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Creating a positive workplace culture

There are a range of actions that can be taken to enhance dignity and respect in the workplace and create a positive workplace culture.

These examples are taken from various documents and policies, including the publication Bullies Not Wanted. Recognising and Eliminating Bullying in the Workplace. A Guidebook published by the South Australian Ombudsman

  • A clear statement must be made to all staff, students, and visitors to the effect that everyone must be treated with respect and dignity and workplace bullying will not be tolerated.
  • This clear statement needs to be prominently displayed in the workplace, easily found on the institution’s webpages and provided to all new employees.
  • Senior leadership of the institution need to be seen to be showing leadership on this issue by their own behaviour and by appropriate responses to complaints.
  • Up to date, easy to follow, easy to find, comprehensive policies and procedures about what constitutes bullying and harassment and procedures for dealing with any incidents.
  • Training, particularly for managers, on how to deal quickly and effectively with any incidents reported and/or observed.
  • Pro-active monitoring of the workplace for any signs that bullying may be happening (there are known signs such as increased absenteeism, higher resignations from particular areas etc)
  • Ensuring there are avenues for staff to discuss unwelcome workplace behaviour e.g. an Employee Assistance Programme (EAP) – with appropriately trained personnel.
  • Establishing an up to date network of trained, highly visible ‘contact people’ who are available to provide a ‘listening ear’ and offer guidance on appropriate steps that may be taken.
  • Any complaints need to be dealt with quickly and effectively to create confidence that the institution is serious about treating staff with dignity and respect and not tolerating bullying behaviour.
  • Staff who commit to an approach of not engaging in bullying behaviour, not condoning such behaviour in others and not remaining silent about such behaviour. (These are the platforms for the ‘It’s not OK‘ campaign against domestic violence)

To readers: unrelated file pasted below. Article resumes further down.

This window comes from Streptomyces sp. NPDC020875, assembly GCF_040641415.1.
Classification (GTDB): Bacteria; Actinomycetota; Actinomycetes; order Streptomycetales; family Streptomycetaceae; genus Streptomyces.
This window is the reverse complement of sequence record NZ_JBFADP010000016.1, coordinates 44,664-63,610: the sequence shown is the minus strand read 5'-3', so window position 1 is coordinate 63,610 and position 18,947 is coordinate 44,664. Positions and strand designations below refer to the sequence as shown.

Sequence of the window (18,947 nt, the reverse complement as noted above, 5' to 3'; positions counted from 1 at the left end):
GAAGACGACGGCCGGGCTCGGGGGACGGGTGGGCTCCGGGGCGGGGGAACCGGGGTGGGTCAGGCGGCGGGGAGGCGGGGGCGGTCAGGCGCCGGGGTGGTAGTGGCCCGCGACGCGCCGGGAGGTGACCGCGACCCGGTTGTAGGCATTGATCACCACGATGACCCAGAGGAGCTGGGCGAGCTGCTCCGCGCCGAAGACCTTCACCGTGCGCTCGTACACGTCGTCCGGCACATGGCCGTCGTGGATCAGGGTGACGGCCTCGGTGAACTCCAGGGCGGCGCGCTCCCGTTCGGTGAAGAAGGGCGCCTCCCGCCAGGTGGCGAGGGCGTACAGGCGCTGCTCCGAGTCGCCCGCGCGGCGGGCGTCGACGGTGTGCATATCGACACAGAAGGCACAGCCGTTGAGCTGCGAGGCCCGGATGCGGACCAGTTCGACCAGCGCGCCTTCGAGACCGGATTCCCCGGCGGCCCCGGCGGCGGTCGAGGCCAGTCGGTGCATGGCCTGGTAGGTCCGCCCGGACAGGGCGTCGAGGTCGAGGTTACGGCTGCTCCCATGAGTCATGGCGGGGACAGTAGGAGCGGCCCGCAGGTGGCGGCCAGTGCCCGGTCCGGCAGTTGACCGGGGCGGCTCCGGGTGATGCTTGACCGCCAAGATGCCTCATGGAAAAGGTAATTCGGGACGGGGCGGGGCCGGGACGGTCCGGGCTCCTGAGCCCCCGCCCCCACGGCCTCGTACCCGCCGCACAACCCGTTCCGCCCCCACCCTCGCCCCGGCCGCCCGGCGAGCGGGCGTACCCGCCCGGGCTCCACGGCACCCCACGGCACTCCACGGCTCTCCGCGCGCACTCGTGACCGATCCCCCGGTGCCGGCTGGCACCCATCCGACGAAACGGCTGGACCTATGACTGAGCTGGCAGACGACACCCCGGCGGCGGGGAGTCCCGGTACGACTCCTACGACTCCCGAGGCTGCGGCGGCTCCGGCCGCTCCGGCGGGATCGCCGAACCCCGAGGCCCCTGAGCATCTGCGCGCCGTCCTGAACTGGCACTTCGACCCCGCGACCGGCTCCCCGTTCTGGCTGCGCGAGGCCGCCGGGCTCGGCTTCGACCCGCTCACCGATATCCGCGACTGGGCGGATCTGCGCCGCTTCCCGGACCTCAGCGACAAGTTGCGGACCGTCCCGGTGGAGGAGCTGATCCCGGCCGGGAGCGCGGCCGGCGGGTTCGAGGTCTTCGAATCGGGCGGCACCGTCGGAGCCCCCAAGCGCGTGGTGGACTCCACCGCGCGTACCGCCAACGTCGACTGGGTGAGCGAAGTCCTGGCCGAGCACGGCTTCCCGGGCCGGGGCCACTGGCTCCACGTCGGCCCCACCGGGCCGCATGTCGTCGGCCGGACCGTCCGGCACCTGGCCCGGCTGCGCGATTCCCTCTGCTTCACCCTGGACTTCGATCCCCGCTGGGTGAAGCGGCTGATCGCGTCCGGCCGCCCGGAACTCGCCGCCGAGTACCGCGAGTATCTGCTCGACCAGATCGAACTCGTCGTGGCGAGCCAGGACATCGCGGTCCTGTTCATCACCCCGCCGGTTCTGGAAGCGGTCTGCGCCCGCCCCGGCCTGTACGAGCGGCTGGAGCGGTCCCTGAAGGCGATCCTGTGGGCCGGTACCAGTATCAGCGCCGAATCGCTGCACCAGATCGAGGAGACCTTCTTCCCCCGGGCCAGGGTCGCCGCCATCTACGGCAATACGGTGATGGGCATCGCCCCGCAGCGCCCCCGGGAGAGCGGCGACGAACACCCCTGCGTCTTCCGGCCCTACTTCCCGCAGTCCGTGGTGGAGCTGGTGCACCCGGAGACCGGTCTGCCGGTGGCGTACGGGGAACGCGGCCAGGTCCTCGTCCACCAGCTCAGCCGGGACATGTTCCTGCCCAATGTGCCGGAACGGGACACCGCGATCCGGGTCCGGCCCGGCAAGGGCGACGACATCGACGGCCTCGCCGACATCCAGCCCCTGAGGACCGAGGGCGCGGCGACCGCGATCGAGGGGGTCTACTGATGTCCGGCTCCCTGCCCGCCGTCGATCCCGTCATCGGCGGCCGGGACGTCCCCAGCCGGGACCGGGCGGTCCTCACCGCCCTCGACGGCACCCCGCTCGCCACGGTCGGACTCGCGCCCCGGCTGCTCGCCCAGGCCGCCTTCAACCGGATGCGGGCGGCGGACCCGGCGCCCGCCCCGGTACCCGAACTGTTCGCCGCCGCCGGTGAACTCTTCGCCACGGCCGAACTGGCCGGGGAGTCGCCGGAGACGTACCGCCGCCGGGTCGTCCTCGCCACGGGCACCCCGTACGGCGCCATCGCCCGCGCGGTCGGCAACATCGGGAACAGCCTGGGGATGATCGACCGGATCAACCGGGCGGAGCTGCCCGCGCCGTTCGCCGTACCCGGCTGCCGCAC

Understanding the reason bullying takes place

As well as good practice for dealing with incidents of bullying once they have happened, it is critical to also understand why bullying may be occurring.

In the guidebook published by the South Australian Ombudsman, it is noted:

“A significant factor in the recent dramatic increase in the incidence of workplace bullying, in Australia and in other countries, was the reappearance of the workplace culture of a hundred years ago.

This culture based on long hours, casualisation, job insecurity, high stress and absolute control by management, tends to create a workplace climate in which bullying flourishes”
(P37)

This report also suggests that solutions focused on the system rather than individuals are likely to be more fruitful.

Suggestions include:

  • Training for managers on how to manage people effectively without being “tough”, “in control”, “not tolerating dissent”, “constant pressure to increase productivity” (Chapter 9)
  • Establishing an ‘appeal’ system to enable staff “to appeal to a higher level of management against any decision they consider to be unjust or unfair” (p 40)
  • Specifying the management ‘style’ that the institution requires in job advertisements
  • Having good channels of communication and an open approach to sharing information and the basis for decisions
  • Reward systems that focus on bonuses, incentives can foster workplace bullying. Encouraging team work, co-operation can “remove much of the reason for bullying as well as achieve… a much more productive and efficient workplace” (p 41)

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